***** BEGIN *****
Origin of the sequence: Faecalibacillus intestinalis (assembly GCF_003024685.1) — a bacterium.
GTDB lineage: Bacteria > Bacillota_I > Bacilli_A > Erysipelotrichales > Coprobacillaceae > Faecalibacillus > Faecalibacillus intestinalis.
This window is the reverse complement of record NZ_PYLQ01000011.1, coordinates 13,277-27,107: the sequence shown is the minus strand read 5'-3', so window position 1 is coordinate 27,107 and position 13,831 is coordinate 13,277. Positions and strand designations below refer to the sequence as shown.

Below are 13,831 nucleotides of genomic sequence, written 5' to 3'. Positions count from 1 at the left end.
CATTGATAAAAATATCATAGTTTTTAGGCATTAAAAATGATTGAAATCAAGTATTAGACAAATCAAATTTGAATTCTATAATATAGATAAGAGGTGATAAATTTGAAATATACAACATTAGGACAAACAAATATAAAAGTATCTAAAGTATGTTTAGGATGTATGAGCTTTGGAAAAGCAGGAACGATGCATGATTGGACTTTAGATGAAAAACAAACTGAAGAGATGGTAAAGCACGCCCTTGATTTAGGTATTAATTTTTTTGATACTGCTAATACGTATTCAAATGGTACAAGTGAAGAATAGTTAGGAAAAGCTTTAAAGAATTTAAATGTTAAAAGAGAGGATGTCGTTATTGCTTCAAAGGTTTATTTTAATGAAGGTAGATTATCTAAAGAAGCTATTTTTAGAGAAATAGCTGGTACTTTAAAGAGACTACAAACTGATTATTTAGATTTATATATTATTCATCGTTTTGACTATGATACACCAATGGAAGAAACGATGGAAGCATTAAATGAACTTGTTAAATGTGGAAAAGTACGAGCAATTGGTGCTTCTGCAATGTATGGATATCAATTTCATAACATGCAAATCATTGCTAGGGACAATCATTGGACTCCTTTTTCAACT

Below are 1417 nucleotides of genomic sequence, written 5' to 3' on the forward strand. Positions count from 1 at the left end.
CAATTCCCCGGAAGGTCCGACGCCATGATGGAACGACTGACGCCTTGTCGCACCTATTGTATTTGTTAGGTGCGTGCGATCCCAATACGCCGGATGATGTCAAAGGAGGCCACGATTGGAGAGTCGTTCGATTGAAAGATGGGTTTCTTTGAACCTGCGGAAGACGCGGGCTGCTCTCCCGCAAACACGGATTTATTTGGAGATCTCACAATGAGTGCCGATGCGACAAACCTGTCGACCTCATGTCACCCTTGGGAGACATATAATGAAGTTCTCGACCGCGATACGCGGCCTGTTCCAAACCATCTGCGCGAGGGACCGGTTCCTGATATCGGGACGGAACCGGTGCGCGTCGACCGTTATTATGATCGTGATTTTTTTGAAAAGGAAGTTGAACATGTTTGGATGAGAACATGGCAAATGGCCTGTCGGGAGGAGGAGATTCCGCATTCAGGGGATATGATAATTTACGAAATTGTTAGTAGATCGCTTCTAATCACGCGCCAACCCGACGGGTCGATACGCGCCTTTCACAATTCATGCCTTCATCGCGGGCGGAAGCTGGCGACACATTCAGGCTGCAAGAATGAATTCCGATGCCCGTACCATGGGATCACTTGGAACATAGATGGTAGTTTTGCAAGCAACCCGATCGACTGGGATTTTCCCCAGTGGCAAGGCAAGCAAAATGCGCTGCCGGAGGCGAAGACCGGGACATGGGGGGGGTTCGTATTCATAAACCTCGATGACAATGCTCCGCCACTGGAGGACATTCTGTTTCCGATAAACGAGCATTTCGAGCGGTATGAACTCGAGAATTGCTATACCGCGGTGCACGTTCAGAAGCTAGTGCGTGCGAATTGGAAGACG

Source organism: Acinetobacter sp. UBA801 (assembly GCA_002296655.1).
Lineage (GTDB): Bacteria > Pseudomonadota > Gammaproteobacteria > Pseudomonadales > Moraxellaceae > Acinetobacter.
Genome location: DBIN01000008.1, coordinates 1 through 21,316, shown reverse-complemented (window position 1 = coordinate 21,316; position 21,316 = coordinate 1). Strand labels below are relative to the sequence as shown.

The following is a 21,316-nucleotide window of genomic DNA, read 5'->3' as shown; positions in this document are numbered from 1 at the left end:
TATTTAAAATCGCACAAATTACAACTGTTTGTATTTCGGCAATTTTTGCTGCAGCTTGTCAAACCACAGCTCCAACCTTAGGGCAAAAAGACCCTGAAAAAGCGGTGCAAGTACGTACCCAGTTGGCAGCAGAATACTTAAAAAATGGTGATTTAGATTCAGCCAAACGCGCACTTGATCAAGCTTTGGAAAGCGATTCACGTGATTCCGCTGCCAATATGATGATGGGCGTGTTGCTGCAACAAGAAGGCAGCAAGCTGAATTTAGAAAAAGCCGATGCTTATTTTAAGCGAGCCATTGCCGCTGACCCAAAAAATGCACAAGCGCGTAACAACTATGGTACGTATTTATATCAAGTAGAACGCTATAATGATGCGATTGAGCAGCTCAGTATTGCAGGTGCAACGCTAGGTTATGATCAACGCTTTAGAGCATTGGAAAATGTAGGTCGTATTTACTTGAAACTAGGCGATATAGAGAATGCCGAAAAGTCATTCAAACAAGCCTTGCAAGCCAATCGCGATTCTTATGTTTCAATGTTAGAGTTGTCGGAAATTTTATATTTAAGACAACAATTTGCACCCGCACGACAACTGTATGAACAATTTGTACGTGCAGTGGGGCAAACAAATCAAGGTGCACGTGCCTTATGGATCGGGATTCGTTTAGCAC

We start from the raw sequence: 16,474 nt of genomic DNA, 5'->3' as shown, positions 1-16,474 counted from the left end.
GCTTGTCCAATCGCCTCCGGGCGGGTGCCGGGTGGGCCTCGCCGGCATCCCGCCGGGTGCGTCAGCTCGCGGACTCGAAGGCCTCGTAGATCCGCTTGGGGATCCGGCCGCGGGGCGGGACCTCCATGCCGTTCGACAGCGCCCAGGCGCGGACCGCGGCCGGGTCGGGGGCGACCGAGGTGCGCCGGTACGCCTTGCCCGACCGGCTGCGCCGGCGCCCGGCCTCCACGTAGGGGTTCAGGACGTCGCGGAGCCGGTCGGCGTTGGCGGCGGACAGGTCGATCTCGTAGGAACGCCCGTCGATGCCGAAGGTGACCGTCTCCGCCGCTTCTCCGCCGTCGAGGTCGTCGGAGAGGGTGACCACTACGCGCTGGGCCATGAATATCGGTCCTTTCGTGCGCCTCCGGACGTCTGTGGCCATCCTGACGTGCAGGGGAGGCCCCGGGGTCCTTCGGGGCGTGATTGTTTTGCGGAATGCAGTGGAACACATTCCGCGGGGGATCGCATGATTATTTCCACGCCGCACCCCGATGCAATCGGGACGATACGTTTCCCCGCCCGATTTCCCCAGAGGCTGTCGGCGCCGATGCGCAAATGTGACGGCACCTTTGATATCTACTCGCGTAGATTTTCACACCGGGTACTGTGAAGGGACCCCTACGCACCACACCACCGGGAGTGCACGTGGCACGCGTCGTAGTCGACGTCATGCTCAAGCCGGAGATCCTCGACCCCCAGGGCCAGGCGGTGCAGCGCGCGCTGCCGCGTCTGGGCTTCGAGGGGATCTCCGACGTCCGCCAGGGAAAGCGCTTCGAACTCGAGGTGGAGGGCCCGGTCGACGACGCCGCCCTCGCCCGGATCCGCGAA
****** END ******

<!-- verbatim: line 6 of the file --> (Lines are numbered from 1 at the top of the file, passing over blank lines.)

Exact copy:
Below are 1417 nucleotides of genomic sequence, written 5' to 3' on the forward strand. Positions count from 1 at the left end.